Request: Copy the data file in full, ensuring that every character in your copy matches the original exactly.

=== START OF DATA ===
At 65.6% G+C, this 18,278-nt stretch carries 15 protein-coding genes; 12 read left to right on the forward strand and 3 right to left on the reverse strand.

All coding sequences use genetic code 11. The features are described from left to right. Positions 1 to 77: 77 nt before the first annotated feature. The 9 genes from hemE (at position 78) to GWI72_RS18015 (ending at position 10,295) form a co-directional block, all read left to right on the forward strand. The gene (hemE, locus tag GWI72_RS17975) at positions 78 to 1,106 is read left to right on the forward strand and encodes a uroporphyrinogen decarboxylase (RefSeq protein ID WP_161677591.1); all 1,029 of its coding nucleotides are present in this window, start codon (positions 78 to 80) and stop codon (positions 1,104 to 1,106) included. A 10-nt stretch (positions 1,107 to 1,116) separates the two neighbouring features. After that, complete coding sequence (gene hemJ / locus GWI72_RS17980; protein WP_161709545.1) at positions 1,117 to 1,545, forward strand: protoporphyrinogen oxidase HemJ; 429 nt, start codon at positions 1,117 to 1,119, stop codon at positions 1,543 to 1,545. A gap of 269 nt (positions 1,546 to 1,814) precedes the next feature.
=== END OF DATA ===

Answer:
At 65.6% G+C, this 18,278-nt stretch carries 15 protein-coding genes; 12 read left to right on the forward strand and 3 right to left on the reverse strand.

All coding sequences use genetic code 11. The features are described from left to right. Positions 1 to 77: 77 nt before the first annotated feature. The 9 genes from hemE (at position 78) to GWI72_RS18015 (ending at position 10,295) form a co-directional block, all read left to right on the forward strand. The gene (hemE, locus tag GWI72_RS17975) at positions 78 to 1,106 is read left to right on the forward strand and encodes a uroporphyrinogen decarboxylase (RefSeq protein ID WP_161677591.1); all 1,029 of its coding nucleotides are present in this window, start codon (positions 78 to 80) and stop codon (positions 1,104 to 1,106) included. A 10-nt stretch (positions 1,107 to 1,116) separates the two neighbouring features. After that, complete coding sequence (gene hemJ / locus GWI72_RS17980; protein WP_161709545.1) at positions 1,117 to 1,545, forward strand: protoporphyrinogen oxidase HemJ; 429 nt, start codon at positions 1,117 to 1,119, stop codon at positions 1,543 to 1,545. A gap of 269 nt (positions 1,546 to 1,814) precedes the next feature.